Year 3: Environmental Issues

The third year of our project (which was negatively affected by Covid-19 school closures) focused on local environmental issues.

 

The aim of this third year was to encourage our pupils to think like Greta Thunberg, the young Swedish environmental activist. There are a variety of issues that will affect our pupils in adult life.

 

“Sooner or later, we will have to recognise that the Earth has rights, too, to live without pollution. What mankind must know is that human beings cannot live without Mother Earth, but the planet can live without humans.” (Evo Morales)

 

There are many environmental issues that children and adults need to consider, including:

 

1. Biodiversity

Biodiversity is the most complex and vital feature of our planet. It is essentially every living thing and ecosystem that makes up the environment. From the tallest giraffe to the smallest microorganism, everything plays an important role in the maintenance of our world.

But with the increase in global warming, pollution and deforestation, biodiversity is in danger. Billions of species are going or have gone extinct all over the world. Some scientists, in fact, are suggesting that we are in the beginning of a 6th mass extinction, posing issues for our planet and ourselves.

Reducing our meat intake, particularly red meat, as well as making sustainable choices can help to keep our planet running smoothly.

2. Water

Water pollution is a huge concern for us and our environment. Not only is polluted water a huge financial strain but is also killing both humans and marine life. With oil spills, an abundance of plastic waste and toxic chemicals entering our waterways, we’re damaging the most valuable resource our planet has to offer.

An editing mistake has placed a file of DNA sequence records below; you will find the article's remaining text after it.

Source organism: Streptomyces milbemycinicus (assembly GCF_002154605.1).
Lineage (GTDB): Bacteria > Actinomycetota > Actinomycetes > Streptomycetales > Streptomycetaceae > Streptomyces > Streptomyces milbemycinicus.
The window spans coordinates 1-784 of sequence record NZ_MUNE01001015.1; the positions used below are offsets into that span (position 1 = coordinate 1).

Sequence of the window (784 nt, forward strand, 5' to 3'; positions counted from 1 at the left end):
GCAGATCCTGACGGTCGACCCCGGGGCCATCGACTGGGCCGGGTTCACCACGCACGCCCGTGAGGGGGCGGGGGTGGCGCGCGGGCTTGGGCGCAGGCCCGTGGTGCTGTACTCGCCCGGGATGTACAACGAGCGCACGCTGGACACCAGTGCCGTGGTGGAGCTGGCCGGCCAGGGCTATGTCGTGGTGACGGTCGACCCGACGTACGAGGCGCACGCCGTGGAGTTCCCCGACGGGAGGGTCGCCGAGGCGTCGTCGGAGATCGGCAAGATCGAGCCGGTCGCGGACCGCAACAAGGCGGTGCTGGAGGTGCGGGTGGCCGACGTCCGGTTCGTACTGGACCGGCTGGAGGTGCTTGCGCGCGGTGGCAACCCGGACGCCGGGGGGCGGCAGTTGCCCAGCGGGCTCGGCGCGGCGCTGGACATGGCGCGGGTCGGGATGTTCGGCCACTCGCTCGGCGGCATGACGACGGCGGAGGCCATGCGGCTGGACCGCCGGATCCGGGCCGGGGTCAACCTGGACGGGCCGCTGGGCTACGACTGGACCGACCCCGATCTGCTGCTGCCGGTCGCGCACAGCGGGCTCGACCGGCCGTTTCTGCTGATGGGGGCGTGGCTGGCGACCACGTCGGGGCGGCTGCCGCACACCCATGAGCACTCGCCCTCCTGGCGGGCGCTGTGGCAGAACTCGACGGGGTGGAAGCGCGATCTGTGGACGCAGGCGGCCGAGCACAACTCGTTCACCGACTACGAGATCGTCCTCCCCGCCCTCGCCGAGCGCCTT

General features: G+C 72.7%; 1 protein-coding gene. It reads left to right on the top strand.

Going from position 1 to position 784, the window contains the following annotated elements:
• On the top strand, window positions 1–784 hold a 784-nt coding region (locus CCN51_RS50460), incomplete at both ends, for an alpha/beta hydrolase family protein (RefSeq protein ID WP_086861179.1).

By educating people on the causes and effects of water pollution, we can work together to undo the damage humans have caused. Laws also need to change to make pollution tougher, consistently across national borders.

3. Deforestation

We need plants and trees to survive. They provide oxygen, food, water and medicine for everyone, all over the globe. But if deforestation continues at the rate it’s occurring, we won’t have much of the valuable forestry left.

With natural wildfires, illegal logging and the mass amount of timber being harvested for commercial use, our forests are decreasing at an alarming rate. As well as reducing our supply of oxygen, the loss of forests is contributing around 15% of our greenhouse gas emissions.

To help, you can buy more recycled and organic products, limiting the amount of paper and cardboard you use.

4. Pollution

Pollution is one of the primary causes of many of the other environmental concerns, including climate change and biodiversity. All 7 key types of pollution – air, water, soil, noise, radioactive, light and thermal – are affecting our environment.

All types of pollution, and environmental concerns, are interlinked and influence one another. So, to tackle one is to tackle them all. That’s why we need to work together, as a community, to reduce the impact that pollution is having on our environment.

5. Climate Change

As pointed out by a recent UN report, without ‘unprecedented changes’ in our actions and behaviour, our planet will suffer drastically from global warming in just 12 years. Greenhouses gases are the main cause of climate change, trapping in the sun’s heat and warming the surface of the earth.

An increased ocean temperature is affecting the sea life and ecosystems habituated there. The rise in global sea levels is shrinking our land, causing mass floods and freak weather incidents across the world. If we continue as we are, the world will suffer irreversibly.

Saying no to driving more will reduce your carbon footprint, as will switching off electrical items when they’re not in use. More importantly, we need to educate the world on the effects and severity of global warming, before it’s too late.